Elon Musk's Brain-Chip Startup Neuralink Looking To Hire Clinical Trial Director In California As It Nears Human Trials

Tesla Inc TSLA CEO Elon Musk-led brain-machine interface startup Neuralink is recruiting a clinical trial director and a coordinator to realize plans for clinical trials in humans.

What Happened: The billionaire entrepreneur's brain chip company has advertised the positions on its website

For the clinical director role, Neuralink has invited applications from candidates who would work with “innovative doctors and top engineers” for the startup’s “first clinical trial participants.” 

The job post lists requirements such as the understanding of the clinical trial process from beginning to end. It also lists end-to-end experience of managing critical Food and Drug Administration's (FDA) interactions and working knowledge of the agency’s regulations related to clinical studies as requirements for the position.

FDA approval will play a key role in awarding the experiment's success and safety.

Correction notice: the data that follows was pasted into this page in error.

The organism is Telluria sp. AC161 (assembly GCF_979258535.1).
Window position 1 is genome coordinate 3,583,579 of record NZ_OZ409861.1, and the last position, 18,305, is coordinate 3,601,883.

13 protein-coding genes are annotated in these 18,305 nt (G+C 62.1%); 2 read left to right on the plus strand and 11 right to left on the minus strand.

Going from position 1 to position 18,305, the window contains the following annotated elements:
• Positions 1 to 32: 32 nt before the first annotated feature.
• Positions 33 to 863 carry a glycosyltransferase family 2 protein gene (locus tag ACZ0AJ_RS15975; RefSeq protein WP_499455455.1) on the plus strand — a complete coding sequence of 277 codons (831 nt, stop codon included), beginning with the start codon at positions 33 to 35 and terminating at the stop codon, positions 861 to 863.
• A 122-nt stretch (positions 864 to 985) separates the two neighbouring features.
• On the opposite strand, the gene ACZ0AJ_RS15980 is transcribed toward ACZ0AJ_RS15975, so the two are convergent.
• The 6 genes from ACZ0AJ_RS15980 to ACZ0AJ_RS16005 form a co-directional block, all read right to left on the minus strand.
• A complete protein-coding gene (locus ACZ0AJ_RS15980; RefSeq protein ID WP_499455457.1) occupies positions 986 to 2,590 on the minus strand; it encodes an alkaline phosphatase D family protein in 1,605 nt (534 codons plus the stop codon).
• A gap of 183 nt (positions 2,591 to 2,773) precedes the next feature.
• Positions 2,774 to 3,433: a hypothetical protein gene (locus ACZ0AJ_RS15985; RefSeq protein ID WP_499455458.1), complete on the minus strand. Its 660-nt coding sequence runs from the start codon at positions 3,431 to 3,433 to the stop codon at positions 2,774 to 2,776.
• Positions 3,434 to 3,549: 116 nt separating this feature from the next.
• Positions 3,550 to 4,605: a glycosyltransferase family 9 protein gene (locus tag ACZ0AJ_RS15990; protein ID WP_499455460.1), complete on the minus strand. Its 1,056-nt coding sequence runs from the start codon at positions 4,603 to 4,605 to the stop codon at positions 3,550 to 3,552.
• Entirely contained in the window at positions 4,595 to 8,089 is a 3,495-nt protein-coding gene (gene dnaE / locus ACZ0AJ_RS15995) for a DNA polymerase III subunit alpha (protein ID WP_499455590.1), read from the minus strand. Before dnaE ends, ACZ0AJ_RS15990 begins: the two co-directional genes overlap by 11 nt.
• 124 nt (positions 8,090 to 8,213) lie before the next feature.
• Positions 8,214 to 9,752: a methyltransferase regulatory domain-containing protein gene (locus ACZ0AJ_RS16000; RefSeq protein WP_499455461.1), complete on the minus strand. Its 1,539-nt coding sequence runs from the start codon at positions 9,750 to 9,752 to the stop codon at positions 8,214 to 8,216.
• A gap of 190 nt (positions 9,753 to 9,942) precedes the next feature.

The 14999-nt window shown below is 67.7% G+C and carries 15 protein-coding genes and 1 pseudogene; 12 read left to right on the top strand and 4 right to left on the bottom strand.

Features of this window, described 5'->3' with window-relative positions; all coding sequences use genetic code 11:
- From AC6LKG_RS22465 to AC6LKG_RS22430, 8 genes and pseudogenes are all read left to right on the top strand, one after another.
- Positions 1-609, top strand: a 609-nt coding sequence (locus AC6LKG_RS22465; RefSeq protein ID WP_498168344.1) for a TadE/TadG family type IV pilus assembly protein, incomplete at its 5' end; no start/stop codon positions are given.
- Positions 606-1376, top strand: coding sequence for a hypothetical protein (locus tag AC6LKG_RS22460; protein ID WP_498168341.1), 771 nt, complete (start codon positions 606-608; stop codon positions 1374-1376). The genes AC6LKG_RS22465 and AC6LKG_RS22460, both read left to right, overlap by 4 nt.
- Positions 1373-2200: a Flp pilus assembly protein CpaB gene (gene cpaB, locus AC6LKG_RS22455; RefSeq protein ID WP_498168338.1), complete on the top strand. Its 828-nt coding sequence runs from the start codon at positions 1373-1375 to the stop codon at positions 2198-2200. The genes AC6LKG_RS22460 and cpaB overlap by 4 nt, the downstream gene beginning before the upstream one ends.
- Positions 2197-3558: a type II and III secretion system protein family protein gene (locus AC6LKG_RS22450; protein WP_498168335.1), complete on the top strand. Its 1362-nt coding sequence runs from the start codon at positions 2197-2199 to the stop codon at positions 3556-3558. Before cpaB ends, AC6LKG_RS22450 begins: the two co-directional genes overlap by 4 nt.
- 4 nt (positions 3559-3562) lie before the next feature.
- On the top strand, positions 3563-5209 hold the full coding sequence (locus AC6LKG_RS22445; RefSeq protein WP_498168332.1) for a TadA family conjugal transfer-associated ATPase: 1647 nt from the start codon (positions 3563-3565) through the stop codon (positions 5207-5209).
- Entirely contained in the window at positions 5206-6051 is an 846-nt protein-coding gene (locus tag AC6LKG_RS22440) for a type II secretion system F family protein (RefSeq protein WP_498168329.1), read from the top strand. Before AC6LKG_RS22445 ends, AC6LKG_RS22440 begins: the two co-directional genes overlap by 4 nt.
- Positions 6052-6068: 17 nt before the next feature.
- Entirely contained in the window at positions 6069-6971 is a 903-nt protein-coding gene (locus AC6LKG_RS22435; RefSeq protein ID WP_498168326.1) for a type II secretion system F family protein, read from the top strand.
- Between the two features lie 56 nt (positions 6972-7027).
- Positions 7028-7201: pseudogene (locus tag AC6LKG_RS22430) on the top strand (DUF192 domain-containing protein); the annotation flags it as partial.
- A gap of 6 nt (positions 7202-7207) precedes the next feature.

For the coordinator role, the position lists similar qualifications with emphasis on speed.

Both roles would be based in Fremont, California.

See Also: Elon Musk's Neuralink Raises $205M From Google, Others In Series C Funding

Why It Matters: Musk had last month provided a 2022 timeline to begin human trials for Neuralink, pending FDA approval, and said many “problems can be solved just bridging signals between existing neurons.”

Musk co-founded Neuralink in 2016. If successful, Neuralink’s mission to connect the brain with semiconductor chips could help cure neurological conditions including Alzheimer’s, dementia, back injuries and more.

The world’s richest person had earlier this year released a video showing a macaque monkey intent on playing a video game only by using thought, thanks to a neural implant allowing him to move the well-known “vintage” Pong game bars with its mind.

Neuralink is not alone and competition in the field is intense. New York-based Synchron last year said it had received the FDA approval to run a clinical trial with human patients, beating out ace rival Neuralink.

Synchron aims to implant a tiny device in the brain to allow paralyzed patients to operate digital devices such as computer cursors with their thoughts.

Photo: Courtesy of Steve Jurvetson via Wikimedia

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